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Cyber bullying inspires West End production

Anna Ledwich will direct Cookies, a play inspired by real life experiences of cyber bullying

Posted by Hannah Vickers | July 14, 2017 | E-safety

The Theatre Royal Haymarket Masterclass Trust, in partnership with the Pureland Foundation and children’s charity Kidscape, presents the world premiere of Emily Jenkins’ pioneering new play Cookies for two performances only at the Theatre Royal Haymarket on 29th October 2017.

In a world of gaming, vlogging, instant messaging and streaming, the online and offline worlds of four teenagers collide when each are exposed to cyber bullying and a darker side to their digital lives. 

Inspired by the online experiences of 120 students, Cookies by Fringe First Award winner Emily Jenkins, will take us on a digital journey that questions the effects and consequences of cyber bullying, and other sinister sides to the internet.  

Anna Ledwich, 2015 Olivier Award nominee for Outstanding Achievement in an Affiliate theatre, directs the play

Cookies has been commissioned and developed for The Cyberscene Project; an inspirational theatre initiative created by The Theatre Royal Haymarket Masterclass Trust in partnership with Kidscape and funded by Pureland Foundation. The project aims to use theatre to support the health and wellbeing of young people affected by cyber bullying and to raise awareness of not only the dangers of being online, but also the positives too. 

In October 2016, the Cyberscene team went into four London-based further education colleges and began scripting the play through a series of theatre based workshops. More than 100 young students worked alongside theatre professionals to share their intimate experiences of being online; to learn from each other and to be part of an initiative which aims to address the impact of cyber bullying and the wider digital realm. The final production will feature 25 of the original 100 students as an ensemble alongside a cast of established actors who will be announced at a later date. 

This play has come directly from what young people shared with me about their daily online lives; and their extraordinary and terrifying online experiences... This is not my story. It’s theirs - Emily Jenkins, writer of Cookies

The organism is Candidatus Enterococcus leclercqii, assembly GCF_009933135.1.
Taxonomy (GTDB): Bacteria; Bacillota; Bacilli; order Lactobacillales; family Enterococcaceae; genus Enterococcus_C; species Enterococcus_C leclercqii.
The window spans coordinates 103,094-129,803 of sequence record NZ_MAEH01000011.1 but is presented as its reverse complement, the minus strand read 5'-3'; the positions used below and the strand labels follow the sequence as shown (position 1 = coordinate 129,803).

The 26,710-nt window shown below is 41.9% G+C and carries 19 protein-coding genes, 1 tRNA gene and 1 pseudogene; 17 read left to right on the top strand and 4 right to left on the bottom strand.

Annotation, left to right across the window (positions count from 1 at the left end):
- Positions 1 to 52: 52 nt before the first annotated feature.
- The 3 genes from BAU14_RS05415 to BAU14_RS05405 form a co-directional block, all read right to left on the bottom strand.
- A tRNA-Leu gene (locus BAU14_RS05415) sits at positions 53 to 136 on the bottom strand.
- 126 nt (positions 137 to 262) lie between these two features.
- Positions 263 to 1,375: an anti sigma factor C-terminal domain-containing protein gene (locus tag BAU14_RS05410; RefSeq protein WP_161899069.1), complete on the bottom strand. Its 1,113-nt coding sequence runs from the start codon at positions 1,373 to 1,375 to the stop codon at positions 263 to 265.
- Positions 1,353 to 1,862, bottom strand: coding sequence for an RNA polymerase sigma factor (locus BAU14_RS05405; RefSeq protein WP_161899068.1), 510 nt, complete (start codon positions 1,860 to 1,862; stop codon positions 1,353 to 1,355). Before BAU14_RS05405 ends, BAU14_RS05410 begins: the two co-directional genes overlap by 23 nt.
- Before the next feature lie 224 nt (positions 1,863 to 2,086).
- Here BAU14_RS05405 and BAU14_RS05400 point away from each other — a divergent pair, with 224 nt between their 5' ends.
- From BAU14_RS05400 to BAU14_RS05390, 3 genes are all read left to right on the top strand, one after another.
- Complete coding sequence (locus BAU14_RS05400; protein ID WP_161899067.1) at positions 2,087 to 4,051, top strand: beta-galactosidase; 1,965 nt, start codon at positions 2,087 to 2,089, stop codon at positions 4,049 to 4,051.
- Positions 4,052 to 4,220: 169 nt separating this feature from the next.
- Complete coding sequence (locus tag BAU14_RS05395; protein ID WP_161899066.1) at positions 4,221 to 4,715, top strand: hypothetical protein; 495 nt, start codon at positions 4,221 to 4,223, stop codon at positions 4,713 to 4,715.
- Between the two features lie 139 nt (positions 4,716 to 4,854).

Speaking about the play, Emily Jenkins said, “For those who have grown up with the internet, it has become almost as fundamental to daily life - as elemental as oxygen. We are still discovering the rules and intricacies of existing within this world; yet it is young people themselves who are most aware of the difference it makes.

"This play has come directly from what young people shared with me about their daily online lives; and their extraordinary and terrifying online experiences. Before we tell them what they should do or how they should behave we need to listen to what they have to say. This is not my story. It’s theirs.” 

Playwright Emily Jenkins says that young people are most aware of the difference the internet makes

The performance taking place at the Theatre Royal Haymarket is the first landmark in the project’s legacy. Blayne George, Programme Director at Masterclass commented; 

“This project doesn’t end on 29th October; on the contrary that’s where it begins. Along with this important new play, we will be collating our research into a free resource pack for schools and education providers across the United Kingdom as a way of helping to raise awareness and combat the ever-growing issues of cyber bullying and digital security.”

It's vital that as adults seeking to support children with bullying issues we strive to understand their lives and the situations they face - Lauren Seager-Smith, CEO of children’s charity Kidscape

In addition to directly supporting young people, The Cyberscene Project is also about helping adults understand the complexities of cyber bullying and engage appropriately with younger generations. Lauren Seager-Smith, CEO of children’s charity Kidscape, said;

“It's vital that as adults seeking to support children with bullying issues we strive to understand their lives and the situations they face. This enthralling performance will challenge us to engage on a much deeper level with young people, many of whom stand in the front line in the war against cyber bullying and online abuse. It tests our assumptions, urging us to explore their realities and work with them to find new solutions.” 

Cyberscene has been created under the artistic guidance of renowned British theatre director, Jonathan Church CBE. Bruno Wang, Chairman of the Pureland Foundation said;

"We all know the internet can be informative and entertaining, but it’s also a place where young people can be led to harm and, as such, we are proud to be partnering with Masterclass and Kidscape on such a poignant, relevant and necessary project”.

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